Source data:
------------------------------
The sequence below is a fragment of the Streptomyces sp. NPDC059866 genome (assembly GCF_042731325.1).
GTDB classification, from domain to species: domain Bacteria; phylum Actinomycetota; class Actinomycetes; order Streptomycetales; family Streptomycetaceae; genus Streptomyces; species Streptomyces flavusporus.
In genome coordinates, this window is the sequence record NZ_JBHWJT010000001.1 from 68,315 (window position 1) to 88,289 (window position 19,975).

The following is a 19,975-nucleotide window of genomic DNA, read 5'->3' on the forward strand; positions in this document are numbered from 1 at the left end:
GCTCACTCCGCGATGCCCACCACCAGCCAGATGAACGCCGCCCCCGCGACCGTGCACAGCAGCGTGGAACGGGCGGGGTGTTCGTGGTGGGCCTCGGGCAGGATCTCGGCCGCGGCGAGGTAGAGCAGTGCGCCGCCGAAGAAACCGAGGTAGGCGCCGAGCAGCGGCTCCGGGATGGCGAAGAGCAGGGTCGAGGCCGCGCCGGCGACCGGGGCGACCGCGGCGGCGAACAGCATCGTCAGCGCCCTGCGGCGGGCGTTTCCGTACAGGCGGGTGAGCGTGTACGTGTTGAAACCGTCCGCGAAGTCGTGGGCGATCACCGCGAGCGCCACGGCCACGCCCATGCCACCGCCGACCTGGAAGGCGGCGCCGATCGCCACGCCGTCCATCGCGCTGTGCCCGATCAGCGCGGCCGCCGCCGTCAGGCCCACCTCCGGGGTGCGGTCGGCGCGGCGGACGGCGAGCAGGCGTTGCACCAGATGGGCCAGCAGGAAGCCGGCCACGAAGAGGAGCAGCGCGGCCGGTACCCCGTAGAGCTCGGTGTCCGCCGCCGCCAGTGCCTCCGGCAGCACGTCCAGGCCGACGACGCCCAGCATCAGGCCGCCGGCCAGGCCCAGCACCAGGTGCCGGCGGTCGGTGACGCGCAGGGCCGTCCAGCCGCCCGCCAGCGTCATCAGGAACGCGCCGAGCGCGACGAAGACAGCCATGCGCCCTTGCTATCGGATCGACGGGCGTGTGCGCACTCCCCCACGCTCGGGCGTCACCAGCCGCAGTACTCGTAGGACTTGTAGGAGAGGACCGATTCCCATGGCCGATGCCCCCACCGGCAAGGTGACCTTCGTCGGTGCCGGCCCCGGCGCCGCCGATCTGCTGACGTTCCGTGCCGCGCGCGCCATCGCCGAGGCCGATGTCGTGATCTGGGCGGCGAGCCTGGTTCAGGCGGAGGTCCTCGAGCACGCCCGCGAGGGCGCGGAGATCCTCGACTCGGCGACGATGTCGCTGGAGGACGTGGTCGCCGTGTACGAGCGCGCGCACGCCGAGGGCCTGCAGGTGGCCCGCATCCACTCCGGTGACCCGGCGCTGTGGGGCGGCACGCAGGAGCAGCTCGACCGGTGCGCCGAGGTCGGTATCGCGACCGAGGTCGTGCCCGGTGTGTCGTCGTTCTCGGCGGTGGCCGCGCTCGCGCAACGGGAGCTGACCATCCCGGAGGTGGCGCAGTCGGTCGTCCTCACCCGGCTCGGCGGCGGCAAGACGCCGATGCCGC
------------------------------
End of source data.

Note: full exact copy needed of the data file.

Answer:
The sequence below is a fragment of the Streptomyces sp. NPDC059866 genome (assembly GCF_042731325.1).
GTDB classification, from domain to species: domain Bacteria; phylum Actinomycetota; class Actinomycetes; order Streptomycetales; family Streptomycetaceae; genus Streptomyces; species Streptomyces flavusporus.
In genome coordinates, this window is the sequence record NZ_JBHWJT010000001.1 from 68,315 (window position 1) to 88,289 (window position 19,975).

The following is a 19,975-nucleotide window of genomic DNA, read 5'->3' on the forward strand; positions in this document are numbered from 1 at the left end:
GCTCACTCCGCGATGCCCACCACCAGCCAGATGAACGCCGCCCCCGCGACCGTGCACAGCAGCGTGGAACGGGCGGGGTGTTCGTGGTGGGCCTCGGGCAGGATCTCGGCCGCGGCGAGGTAGAGCAGTGCGCCGCCGAAGAAACCGAGGTAGGCGCCGAGCAGCGGCTCCGGGATGGCGAAGAGCAGGGTCGAGGCCGCGCCGGCGACCGGGGCGACCGCGGCGGCGAACAGCATCGTCAGCGCCCTGCGGCGGGCGTTTCCGTACAGGCGGGTGAGCGTGTACGTGTTGAAACCGTCCGCGAAGTCGTGGGCGATCACCGCGAGCGCCACGGCCACGCCCATGCCACCGCCGACCTGGAAGGCGGCGCCGATCGCCACGCCGTCCATCGCGCTGTGCCCGATCAGCGCGGCCGCCGCCGTCAGGCCCACCTCCGGGGTGCGGTCGGCGCGGCGGACGGCGAGCAGGCGTTGCACCAGATGGGCCAGCAGGAAGCCGGCCACGAAGAGGAGCAGCGCGGCCGGTACCCCGTAGAGCTCGGTGTCCGCCGCCGCCAGTGCCTCCGGCAGCACGTCCAGGCCGACGACGCCCAGCATCAGGCCGCCGGCCAGGCCCAGCACCAGGTGCCGGCGGTCGGTGACGCGCAGGGCCGTCCAGCCGCCCGCCAGCGTCATCAGGAACGCGCCGAGCGCGACGAAGACAGCCATGCGCCCTTGCTATCGGATCGACGGGCGTGTGCGCACTCCCCCACGCTCGGGCGTCACCAGCCGCAGTACTCGTAGGACTTGTAGGAGAGGACCGATTCCCATGGCCGATGCCCCCACCGGCAAGGTGACCTTCGTCGGTGCCGGCCCCGGCGCCGCCGATCTGCTGACGTTCCGTGCCGCGCGCGCCATCGCCGAGGCCGATGTCGTGATCTGGGCGGCGAGCCTGGTTCAGGCGGAGGTCCTCGAGCACGCCCGCGAGGGCGCGGAGATCCTCGACTCGGCGACGATGTCGCTGGAGGACGTGGTCGCCGTGTACGAGCGCGCGCACGCCGAGGGCCTGCAGGTGGCCCGCATCCACTCCGGTGACCCGGCGCTGTGGGGCGGCACGCAGGAGCAGCTCGACCGGTGCGCCGAGGTCGGTATCGCGACCGAGGTCGTGCCCGGTGTGTCGTCGTTCTCGGCGGTGGCCGCGCTCGCGCAACGGGAGCTGACCATCCCGGAGGTGGCGCAGTCGGTCGTCCTCACCCGGCTCGGCGGCGGCAAGACGCCGATGCCGC